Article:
I warm up my oven 1500F (or 1450F), then I put my razor into it around 3-5 minutes. Then I take out and then allowing it to cool slowly in
    still air as long as it will not be all black(less then 1 min.). I do it two more times. Fourthly after heat up to 1500F (or 1450F) I put the blade into the
    quench oil, preheated to 160F. Oh, no I think this is a problem. My oil is to hot, isnt it?

    Quote Originally Posted by Mike Blue View Post
    Foil is not an absolute requirement for HT of O-1. Its' more necessary when HT high alloy steels like stain resistant types. Leave the blade a little thicker, do not grind completely down to a finished thickness so you can remove some scale after the HT. There are brush on anti-scale coatings that are easier to work with than foil. O-1 needs to be quenched within 1-2 second from being removed from the heat and into the oil. Fumbling around with foil to remove it and the time is lost and your blade is soft. Quenching the foil wrapped blade won't cool the blade quickly enough and your blade will be softer than you want. You have to cool the foil, then the air inside the foil, then the blade inside the wrapper and too much time is lost.
    The problem is I have some blade with to thin edge. This is the reason why I would like to use foil for these.

    One more question: How many times can I HT a steel without significant loss?

    Many thanks!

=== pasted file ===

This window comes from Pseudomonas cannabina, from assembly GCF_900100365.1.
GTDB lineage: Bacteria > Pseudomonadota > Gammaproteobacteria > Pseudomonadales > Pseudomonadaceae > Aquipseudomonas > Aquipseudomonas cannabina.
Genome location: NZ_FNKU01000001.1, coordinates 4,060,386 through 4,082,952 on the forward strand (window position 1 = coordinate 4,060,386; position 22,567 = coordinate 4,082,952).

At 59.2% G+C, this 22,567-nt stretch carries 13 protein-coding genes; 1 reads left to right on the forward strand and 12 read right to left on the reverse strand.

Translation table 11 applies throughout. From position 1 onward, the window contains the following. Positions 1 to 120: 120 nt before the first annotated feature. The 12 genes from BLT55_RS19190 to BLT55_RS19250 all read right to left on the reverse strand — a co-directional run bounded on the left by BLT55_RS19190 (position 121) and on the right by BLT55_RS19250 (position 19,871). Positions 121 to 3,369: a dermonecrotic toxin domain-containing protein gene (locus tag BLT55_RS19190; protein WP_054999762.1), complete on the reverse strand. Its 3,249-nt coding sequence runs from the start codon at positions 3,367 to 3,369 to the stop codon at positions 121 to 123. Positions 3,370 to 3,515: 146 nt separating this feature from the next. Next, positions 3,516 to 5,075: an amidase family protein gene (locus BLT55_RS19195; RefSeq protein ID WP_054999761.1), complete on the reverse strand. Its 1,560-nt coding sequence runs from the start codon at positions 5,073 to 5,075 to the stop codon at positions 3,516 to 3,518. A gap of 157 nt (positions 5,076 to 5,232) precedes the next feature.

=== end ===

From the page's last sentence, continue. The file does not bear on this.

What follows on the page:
Last edited by gregg71; 02-07-2015 at 10:50 PM.
    gregg

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    Admin & Forum fixer Bruno's Avatar
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    You say 1/6" steel?
    How wide do you make your razor? The minimum ratio for thickness vs width is 1/4. Go below that and you will get problems with your edges.
    For 1/6" steel, this means the maximum width of your razors should be 4/6" which is something like 5/8 and a bit.
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    Senior Member gregg71's Avatar
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    Sorry, it was a typing mistake. Of course 1/4" (~6mm). Corrected.
    Last edited by gregg71; 02-07-2015 at 09:35 PM.
    gregg

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    Maybe thermal paints could be used to check for temperature, just an idea.

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    Senior Member gregg71's Avatar
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    What does thermal paints mean?
    Last edited by gregg71; 02-08-2015 at 06:16 AM.
    gregg

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    Senior Member ferroburak's Avatar
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    Quote Originally Posted by gregg71 View Post
    What does thermal paints means?
    These are used to check temperatures on metal pieces, used in experimental heat transfer studies. Different colors correspond to different temperatures.

    http://www.thermalpaint.com/

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    Senior Member gregg71's Avatar
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    I see, thanks!
    gregg

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    Quote Originally Posted by ferroburak View Post
    Maybe thermal paints could be used to check for temperature, just an idea.
    I'm not sure the paints will be accurate enough. The range on the multi change paint is quite wide and the single change paints have odd set points that may not be good for heat treating steels. Even so, it looks like an inexpensive option but the price is unknown to me. I know some smiths who use clay pyrometric cones from the potter's shop to determine temperature.